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Protest held outside of the BBC over their coverage that “attacks” transgender people

LONDON, ENGLAND - JANUARY 08: Demonstrators hold placards during the Trans Activism UK "British Bigotry Corporation: Platforming Hate Is Not Impartial" protest at BBC Broadcasting House on January 8, 2022 in London, England. Trans Activism UK are protesting at BBC against its perceived anti-trans agenda. (Photo by Hollie Adams/Getty Images)
LONDON, ENGLAND - JANUARY 08: Demonstrators hold placards during the Trans Activism UK "British Bigotry Corporation: Platforming Hate Is Not Impartial" protest at BBC Broadcasting House on January 8, 2022 in London, England. Trans Activism UK are protesting at BBC against its perceived anti-trans agenda. (Photo by Hollie Adams/Getty Images)Photo: Getty Images

Hundreds were present at a demonstration organized by Trans Activism UK outside of the headquarters of the British Broadcasting Corp. (BBC) in London, objecting to their coverage of transgender and gender-diverse communities that advocates allege are biased and discriminatory.

It’s at least the fourth demonstration in the last three months, following the BBC’s publication of an article entitled “We’re being pressured into sex by some trans women” written by Caroline Lowbridge. Lowbridge’s article cited a “survey” of 80 people produced by an anti-trans organization claiming that it is common for trans lesbians to “pressure” cis lesbians into sexual relationships, and further quoted another anti-trans organization. The article did not include any perspectives by trans people.

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“This has been a gradual decline that has included increased uncritical platforming of anti-trans hate groups, only presenting trans people’s perspective if ‘balanced’ with an anti trans voice as a matter of policy, and presenting stories that imply, inaccurately, that trans people are a danger to the public,” one organizer told PinkNews ahead of the demonstration.

Trans Activism UK organized yesterday’s demonstration and several people spoke in tough weather conditions.

“We are very tired but so proud beyond words of our amazing community,” the organization said after thanking participants.

Several protestors expressed their dismay not only at the one article by the BBC, but several others that have failed to impartially and respectfully depict trans and non-binary people.

“I’m non-binary, this is my community, and the BBC has been launching attacks on people like me and all these people out there today,” one protestor named Charlie told Openly News.

“I just felt it was my responsibility to turn up today,” said a protestor named Amanda, “just to support the fight against institutions like the BBC who have joined the rest of the media in attacking trans and non-binary people.”

Yesterday’s protest was planned in October right after the article’s publication, and in between a separate protest was held on November 6 that featured notable figures such as non-binary comedian Mae Martin, and a vigil was held on November 20, the Transgender Day of Remembrance, all outside of the BBC London headquarters.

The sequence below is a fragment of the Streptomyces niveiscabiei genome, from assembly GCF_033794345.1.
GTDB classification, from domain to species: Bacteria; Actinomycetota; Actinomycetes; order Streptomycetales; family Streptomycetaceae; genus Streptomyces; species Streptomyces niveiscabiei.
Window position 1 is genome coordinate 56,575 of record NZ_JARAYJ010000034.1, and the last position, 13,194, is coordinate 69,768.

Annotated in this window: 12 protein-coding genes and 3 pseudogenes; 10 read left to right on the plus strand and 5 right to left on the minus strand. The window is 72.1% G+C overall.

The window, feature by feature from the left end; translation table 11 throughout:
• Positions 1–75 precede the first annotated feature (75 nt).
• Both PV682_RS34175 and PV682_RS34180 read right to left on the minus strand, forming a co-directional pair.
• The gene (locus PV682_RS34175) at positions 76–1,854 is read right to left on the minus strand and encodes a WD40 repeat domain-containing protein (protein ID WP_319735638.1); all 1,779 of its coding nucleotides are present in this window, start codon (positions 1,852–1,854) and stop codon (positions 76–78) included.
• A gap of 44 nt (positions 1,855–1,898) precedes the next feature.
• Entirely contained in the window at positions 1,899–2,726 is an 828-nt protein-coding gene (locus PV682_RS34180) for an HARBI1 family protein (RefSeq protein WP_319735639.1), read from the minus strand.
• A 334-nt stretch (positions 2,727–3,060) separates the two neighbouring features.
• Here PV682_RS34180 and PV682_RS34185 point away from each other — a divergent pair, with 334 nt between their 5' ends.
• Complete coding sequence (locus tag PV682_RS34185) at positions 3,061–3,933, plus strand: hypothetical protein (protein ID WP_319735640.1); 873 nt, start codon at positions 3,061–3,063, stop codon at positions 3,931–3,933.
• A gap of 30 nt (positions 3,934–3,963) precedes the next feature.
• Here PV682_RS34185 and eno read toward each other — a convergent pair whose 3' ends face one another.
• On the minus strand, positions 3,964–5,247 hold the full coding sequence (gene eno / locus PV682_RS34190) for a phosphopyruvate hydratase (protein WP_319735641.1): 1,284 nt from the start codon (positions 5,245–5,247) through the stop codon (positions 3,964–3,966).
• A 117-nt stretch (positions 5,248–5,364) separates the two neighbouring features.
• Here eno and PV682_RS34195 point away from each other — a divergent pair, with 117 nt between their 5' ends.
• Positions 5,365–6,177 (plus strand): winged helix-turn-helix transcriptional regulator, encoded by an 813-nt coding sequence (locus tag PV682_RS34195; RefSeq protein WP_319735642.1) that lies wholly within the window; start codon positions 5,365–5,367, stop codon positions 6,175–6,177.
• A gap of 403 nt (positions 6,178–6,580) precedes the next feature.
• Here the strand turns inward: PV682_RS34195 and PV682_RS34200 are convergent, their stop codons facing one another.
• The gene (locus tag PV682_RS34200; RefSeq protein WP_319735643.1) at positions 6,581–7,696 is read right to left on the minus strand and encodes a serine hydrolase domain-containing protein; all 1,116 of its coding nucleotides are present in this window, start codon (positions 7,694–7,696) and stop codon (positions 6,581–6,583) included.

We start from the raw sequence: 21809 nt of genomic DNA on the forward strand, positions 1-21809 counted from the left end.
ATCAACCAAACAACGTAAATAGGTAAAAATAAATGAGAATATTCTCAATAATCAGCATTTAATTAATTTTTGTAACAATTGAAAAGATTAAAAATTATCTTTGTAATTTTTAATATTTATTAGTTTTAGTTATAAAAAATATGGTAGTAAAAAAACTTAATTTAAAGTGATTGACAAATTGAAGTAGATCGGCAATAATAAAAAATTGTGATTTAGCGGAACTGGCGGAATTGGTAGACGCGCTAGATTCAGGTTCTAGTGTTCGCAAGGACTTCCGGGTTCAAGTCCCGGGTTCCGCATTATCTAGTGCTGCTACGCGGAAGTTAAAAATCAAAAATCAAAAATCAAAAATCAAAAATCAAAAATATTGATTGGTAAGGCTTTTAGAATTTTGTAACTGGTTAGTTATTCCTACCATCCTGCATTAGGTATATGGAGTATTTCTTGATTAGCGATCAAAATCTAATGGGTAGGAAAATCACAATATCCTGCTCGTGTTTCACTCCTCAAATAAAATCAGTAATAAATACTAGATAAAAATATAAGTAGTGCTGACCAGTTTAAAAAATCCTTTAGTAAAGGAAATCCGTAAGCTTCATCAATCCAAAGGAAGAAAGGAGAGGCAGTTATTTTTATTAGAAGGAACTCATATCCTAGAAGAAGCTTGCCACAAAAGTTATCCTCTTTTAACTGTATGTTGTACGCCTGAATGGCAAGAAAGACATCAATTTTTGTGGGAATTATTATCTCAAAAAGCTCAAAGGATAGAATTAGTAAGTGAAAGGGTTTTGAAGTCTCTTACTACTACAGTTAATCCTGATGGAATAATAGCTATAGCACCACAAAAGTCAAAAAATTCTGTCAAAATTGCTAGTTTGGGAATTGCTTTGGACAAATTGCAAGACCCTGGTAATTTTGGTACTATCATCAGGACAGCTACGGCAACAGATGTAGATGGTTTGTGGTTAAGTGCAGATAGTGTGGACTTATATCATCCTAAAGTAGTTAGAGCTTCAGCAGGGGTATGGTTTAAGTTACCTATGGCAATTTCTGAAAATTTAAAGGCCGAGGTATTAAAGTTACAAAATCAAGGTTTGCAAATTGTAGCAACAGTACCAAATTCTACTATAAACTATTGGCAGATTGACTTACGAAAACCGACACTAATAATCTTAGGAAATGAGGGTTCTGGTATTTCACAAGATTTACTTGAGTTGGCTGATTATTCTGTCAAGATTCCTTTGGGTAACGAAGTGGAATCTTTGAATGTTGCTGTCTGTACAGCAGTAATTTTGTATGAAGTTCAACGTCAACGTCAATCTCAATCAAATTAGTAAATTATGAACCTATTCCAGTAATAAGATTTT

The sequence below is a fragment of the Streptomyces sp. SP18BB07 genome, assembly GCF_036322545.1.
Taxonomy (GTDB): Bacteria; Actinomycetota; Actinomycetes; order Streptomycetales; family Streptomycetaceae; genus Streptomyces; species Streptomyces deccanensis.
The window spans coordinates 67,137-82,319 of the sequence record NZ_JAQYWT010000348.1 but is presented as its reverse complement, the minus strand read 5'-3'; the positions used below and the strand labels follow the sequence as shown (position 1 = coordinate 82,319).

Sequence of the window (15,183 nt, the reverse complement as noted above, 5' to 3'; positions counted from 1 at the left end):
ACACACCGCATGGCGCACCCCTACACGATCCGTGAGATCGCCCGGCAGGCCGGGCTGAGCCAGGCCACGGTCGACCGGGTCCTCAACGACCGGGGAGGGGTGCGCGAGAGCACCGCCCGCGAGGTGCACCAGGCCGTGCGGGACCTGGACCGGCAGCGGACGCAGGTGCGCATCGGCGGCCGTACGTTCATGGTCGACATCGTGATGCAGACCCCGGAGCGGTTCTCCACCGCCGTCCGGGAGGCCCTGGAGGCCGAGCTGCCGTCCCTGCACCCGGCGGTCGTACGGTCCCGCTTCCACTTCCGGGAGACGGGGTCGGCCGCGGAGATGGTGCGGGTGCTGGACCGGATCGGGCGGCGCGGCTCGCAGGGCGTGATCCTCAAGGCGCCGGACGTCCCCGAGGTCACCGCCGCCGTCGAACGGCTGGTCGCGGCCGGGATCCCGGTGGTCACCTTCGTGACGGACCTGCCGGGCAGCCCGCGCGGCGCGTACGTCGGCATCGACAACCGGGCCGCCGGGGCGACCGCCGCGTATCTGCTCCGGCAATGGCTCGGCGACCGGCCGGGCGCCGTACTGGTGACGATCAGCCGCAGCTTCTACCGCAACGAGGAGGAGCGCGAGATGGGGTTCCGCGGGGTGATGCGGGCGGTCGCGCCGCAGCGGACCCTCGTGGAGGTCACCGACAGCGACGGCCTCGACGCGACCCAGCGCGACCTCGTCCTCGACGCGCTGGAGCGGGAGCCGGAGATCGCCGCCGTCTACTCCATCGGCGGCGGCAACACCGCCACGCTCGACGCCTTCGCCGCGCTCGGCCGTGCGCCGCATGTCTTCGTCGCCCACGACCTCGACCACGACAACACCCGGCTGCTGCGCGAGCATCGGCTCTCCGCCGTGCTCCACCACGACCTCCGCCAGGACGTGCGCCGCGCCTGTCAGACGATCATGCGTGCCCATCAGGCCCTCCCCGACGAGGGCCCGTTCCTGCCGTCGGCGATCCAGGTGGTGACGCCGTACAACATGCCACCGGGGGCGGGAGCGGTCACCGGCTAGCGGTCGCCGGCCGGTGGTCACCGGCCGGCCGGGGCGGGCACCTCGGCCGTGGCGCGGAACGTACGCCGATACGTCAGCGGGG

In Lowbridge’s article, she profiled anonymous lesbians who said they’d received threats of violence, rape, and death for not wanting to sleep with trans women and for not “accept[ing] the idea that a penis can be a female sex organ.” Others said they had been accused of being “a genital fetishist, a pervert” or a trans-exclusionary radical feminist (TERF) for not wanting to sleep with trans women.

One woman claimed a trans woman pressured her into having sex when she was drunk and couldn’t “have given proper consent.” Another said a trans woman raped her. Yet another compared dating trans women to being forced into “conversion therapy” to change one’s sexual orientation.

The article cited an anti-trans lesbian group called Get the L Out! which ran a small survey of 80 women already affiliated with the group. The critically flawed study found that 56 percent of respondents reported being pressured or coerced to have sex with a trans woman.

The article also quoted the anti-trans U.K. group LGB Alliance which claimed, without proof, that a “sizable minority” of trans women pressure lesbians into sex. Both LGB Alliance and Get the L Out! actively campaign against transgender civil rights, and Get the L Out! has protested Prides because of their opposition to transgender rights.

The article has since been revised, but the BBC has refused to retract it. Most of the perspectives shared in the story are presented anonymously, but one person quoted by name, Lily Cade, was removed from the article entirely after publication. Cade had been accused of sexual assault multiple times, and after the article was released, published a long tirade on her own website calling for violence against and killing of trans people, whom she describes as “vile, weak, disgusting whiny, fake-victim.”

Still, the BBC stood behind the article, which they claimed went through a “rigorous editorial process.” Since then, even BBC’s own staff has also begun objecting to the organization’s coverage of trans people in multiple “listening sessions” held by management.

The BBC has also been criticized for their decision to end their partnership with the pro-trans British LGBTQ organization Stonewall right after the article’s publication, which staff has reportedly argued further maligns their journalistic objectivity when covering trans communities.

The BBC issued a statement after yesterday’s protest, declaring, “We don’t agree with this characterisation of our output. There are many articles on the BBC website about transgender people that reflect a range of views and perspectives. We do not condone or support discrimination in any form.”

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